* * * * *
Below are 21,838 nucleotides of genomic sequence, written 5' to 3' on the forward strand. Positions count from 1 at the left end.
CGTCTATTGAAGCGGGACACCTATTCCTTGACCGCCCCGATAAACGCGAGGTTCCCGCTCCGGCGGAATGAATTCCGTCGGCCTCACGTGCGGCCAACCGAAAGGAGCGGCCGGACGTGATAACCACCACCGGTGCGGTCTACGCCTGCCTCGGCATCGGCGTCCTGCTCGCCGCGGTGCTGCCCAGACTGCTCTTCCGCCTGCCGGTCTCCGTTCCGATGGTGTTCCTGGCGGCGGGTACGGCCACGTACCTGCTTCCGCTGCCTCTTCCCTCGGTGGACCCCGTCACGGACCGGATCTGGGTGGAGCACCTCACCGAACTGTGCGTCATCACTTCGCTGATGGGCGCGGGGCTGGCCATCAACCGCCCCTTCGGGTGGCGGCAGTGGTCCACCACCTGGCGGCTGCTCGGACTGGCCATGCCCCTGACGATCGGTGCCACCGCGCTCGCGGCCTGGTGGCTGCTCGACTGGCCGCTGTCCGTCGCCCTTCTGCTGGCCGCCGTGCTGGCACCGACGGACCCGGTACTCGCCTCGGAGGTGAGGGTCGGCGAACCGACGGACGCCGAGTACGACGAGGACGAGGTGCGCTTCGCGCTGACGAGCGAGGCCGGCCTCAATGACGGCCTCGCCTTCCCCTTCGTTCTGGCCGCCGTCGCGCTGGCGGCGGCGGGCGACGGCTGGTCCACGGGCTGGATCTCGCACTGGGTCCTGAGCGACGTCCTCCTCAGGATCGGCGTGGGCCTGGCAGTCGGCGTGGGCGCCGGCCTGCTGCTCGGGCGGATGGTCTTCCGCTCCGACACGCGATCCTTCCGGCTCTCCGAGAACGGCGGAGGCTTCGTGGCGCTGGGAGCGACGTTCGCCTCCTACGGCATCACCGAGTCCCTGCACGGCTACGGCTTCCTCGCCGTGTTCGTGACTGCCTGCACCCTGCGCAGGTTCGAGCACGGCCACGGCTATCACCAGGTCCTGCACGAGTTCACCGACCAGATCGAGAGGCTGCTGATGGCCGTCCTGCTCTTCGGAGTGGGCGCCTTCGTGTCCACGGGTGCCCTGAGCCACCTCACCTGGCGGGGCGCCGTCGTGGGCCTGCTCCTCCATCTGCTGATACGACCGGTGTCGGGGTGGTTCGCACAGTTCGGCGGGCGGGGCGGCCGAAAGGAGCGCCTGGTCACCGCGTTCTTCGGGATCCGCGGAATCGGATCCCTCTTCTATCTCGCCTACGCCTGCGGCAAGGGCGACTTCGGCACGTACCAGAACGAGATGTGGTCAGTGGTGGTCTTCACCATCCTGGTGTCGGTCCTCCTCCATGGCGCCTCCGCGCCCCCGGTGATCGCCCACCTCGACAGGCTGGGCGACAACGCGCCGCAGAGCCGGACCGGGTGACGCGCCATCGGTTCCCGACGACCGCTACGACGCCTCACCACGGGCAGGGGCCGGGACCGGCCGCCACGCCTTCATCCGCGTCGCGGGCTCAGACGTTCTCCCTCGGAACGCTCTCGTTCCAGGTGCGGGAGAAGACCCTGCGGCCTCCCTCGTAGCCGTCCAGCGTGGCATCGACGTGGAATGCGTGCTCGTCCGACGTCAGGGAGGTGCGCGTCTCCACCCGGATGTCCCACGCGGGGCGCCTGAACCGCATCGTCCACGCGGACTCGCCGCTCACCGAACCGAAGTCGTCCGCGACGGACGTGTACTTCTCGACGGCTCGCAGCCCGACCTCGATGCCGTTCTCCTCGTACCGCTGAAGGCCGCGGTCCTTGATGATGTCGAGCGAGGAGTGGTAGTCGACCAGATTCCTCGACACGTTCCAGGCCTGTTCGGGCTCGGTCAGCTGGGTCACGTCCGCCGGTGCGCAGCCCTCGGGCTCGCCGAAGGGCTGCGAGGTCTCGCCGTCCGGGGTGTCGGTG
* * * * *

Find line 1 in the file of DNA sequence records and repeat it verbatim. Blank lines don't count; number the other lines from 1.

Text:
Below are 21,838 nucleotides of genomic sequence, written 5' to 3' on the forward strand. Positions count from 1 at the left end.